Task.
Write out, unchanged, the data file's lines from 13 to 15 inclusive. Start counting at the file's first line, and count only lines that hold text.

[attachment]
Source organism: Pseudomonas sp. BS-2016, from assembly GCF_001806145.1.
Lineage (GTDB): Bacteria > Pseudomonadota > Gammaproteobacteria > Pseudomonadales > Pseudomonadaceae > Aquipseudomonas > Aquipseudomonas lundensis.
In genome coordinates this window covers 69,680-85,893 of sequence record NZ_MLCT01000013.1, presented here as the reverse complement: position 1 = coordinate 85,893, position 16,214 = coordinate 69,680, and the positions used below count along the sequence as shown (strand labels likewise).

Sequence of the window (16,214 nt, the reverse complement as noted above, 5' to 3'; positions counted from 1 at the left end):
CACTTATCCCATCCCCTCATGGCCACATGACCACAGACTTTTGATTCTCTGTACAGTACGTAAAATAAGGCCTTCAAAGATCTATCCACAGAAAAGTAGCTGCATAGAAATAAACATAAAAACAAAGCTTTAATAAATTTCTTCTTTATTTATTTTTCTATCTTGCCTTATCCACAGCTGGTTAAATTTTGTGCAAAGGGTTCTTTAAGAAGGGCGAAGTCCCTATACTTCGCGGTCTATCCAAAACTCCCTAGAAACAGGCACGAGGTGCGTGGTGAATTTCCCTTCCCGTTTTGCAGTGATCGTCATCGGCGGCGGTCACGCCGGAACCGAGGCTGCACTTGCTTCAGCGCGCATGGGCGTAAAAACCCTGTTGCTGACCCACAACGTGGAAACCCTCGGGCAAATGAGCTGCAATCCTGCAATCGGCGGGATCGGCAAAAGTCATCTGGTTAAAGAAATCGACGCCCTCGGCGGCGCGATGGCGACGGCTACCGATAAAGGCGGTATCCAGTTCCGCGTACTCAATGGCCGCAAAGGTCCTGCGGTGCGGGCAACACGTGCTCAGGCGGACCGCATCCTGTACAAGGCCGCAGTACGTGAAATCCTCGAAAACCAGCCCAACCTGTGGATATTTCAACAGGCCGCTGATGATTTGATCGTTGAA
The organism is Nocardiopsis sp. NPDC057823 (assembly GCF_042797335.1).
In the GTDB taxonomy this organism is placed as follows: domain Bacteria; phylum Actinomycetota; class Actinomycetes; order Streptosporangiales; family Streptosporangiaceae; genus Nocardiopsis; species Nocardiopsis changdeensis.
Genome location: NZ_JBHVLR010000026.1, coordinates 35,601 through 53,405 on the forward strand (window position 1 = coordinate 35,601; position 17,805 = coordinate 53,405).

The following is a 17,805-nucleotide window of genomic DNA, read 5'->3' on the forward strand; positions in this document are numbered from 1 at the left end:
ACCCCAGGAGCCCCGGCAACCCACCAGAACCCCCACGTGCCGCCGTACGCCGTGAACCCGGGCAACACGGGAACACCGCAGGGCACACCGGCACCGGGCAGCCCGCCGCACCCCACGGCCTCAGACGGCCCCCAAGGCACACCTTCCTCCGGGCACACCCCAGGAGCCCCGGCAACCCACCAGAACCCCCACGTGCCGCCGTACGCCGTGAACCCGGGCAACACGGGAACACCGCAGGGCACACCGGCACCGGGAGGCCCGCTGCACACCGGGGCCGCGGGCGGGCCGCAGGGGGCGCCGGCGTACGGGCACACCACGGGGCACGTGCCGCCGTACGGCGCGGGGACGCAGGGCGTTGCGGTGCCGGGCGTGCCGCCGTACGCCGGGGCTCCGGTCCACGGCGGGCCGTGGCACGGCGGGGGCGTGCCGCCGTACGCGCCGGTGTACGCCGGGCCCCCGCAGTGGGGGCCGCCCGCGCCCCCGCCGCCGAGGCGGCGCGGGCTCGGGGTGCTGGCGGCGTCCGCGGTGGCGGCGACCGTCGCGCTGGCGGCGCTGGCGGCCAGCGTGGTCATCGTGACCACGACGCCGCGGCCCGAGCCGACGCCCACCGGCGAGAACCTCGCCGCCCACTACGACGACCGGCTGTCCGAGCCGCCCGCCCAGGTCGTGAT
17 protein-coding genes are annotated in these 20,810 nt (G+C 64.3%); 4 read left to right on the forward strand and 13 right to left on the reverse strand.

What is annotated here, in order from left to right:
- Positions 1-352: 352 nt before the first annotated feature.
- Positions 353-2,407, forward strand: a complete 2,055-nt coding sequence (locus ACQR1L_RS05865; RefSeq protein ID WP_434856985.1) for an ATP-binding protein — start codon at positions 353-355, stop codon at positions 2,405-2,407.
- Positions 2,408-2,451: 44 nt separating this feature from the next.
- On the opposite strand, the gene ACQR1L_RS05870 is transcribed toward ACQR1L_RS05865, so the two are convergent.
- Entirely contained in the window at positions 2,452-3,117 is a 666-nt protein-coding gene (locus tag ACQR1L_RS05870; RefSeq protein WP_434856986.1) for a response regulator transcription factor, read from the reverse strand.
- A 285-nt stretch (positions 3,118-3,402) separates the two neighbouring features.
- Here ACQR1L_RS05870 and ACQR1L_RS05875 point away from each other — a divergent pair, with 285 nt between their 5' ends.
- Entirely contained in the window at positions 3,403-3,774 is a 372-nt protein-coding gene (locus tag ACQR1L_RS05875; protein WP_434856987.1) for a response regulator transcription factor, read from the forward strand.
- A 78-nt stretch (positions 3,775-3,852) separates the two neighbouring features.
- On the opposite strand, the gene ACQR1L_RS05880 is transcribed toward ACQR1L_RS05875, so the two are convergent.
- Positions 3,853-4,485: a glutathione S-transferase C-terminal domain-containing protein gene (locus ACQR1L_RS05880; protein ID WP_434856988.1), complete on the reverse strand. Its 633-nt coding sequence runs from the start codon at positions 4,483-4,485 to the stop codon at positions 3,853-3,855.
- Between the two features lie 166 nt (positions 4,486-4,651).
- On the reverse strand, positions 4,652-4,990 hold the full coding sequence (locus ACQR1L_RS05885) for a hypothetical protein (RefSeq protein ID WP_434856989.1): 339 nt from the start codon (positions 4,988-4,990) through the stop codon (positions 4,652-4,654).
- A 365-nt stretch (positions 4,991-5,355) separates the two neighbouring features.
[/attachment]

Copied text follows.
- Positions 1-352: 352 nt before the first annotated feature.
- Positions 353-2,407, forward strand: a complete 2,055-nt coding sequence (locus ACQR1L_RS05865; RefSeq protein ID WP_434856985.1) for an ATP-binding protein — start codon at positions 353-355, stop codon at positions 2,405-2,407.
- Positions 2,408-2,451: 44 nt separating this feature from the next.